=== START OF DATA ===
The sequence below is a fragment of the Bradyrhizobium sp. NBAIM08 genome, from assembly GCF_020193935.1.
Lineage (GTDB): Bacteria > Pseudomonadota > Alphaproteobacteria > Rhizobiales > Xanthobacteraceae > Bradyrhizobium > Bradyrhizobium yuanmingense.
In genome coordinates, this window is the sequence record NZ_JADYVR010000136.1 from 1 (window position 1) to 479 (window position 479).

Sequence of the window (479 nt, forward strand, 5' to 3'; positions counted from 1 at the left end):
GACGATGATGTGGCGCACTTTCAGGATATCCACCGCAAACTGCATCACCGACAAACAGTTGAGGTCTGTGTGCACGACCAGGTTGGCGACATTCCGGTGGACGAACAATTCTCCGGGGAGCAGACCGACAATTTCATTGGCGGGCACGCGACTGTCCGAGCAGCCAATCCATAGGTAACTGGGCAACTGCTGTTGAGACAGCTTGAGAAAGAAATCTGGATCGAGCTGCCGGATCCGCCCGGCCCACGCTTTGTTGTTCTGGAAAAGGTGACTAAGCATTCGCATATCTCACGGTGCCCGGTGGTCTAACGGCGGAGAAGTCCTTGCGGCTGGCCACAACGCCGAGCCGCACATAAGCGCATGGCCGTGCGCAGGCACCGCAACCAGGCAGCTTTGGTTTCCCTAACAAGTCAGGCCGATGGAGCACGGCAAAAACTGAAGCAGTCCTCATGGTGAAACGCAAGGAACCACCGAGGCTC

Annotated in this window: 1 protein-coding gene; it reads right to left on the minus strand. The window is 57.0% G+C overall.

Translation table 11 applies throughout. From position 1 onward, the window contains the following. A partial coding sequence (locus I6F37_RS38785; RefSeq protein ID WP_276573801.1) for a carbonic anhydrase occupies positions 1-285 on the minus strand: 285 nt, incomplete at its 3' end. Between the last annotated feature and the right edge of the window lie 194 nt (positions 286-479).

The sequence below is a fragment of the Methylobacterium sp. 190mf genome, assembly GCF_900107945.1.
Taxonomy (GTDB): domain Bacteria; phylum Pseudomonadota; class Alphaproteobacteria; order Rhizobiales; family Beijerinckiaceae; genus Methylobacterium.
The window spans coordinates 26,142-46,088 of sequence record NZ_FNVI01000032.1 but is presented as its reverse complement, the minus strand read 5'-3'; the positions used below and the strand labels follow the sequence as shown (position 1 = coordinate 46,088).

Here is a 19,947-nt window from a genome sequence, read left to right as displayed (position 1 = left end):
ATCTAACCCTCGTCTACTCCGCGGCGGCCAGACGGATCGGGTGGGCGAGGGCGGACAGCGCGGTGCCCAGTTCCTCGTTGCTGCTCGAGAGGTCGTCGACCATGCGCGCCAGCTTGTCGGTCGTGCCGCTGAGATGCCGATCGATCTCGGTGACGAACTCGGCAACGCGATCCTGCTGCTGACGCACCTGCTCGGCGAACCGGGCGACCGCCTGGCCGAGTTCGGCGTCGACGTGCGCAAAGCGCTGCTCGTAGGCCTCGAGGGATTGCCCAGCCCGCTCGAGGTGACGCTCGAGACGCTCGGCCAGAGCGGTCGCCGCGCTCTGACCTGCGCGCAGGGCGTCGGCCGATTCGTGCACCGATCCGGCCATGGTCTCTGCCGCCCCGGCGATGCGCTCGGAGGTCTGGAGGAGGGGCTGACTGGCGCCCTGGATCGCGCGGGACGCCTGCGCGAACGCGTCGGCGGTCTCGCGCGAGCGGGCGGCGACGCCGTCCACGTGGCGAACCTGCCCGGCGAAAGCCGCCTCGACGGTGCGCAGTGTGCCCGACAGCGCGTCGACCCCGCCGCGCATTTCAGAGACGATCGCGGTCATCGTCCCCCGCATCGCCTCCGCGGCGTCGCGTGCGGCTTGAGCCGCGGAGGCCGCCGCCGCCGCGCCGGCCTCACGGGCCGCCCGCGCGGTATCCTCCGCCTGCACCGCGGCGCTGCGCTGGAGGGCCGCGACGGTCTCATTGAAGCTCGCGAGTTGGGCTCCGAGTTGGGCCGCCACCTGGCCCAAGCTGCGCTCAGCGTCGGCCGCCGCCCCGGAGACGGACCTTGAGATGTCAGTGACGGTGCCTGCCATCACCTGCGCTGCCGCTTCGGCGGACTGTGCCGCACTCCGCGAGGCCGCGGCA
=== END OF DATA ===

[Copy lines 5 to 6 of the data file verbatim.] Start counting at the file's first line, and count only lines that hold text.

GACGATGATGTGGCGCACTTTCAGGATATCCACCGCAAACTGCATCACCGACAAACAGTTGAGGTCTGTGTGCACGACCAGGTTGGCGACATTCCGGTGGACGAACAATTCTCCGGGGAGCAGACCGACAATTTCATTGGCGGGCACGCGACTGTCCGAGCAGCCAATCCATAGGTAACTGGGCAACTGCTGTTGAGACAGCTTGAGAAAGAAATCTGGATCGAGCTGCCGGATCCGCCCGGCCCACGCTTTGTTGTTCTGGAAAAGGTGACTAAGCATTCGCATATCTCACGGTGCCCGGTGGTCTAACGGCGGAGAAGTCCTTGCGGCTGGCCACAACGCCGAGCCGCACATAAGCGCATGGCCGTGCGCAGGCACCGCAACCAGGCAGCTTTGGTTTCCCTAACAAGTCAGGCCGATGGAGCACGGCAAAAACTGAAGCAGTCCTCATGGTGAAACGCAAGGAACCACCGAGGCTC

Annotated in this window: 1 protein-coding gene; it reads right to left on the minus strand. The window is 57.0% G+C overall.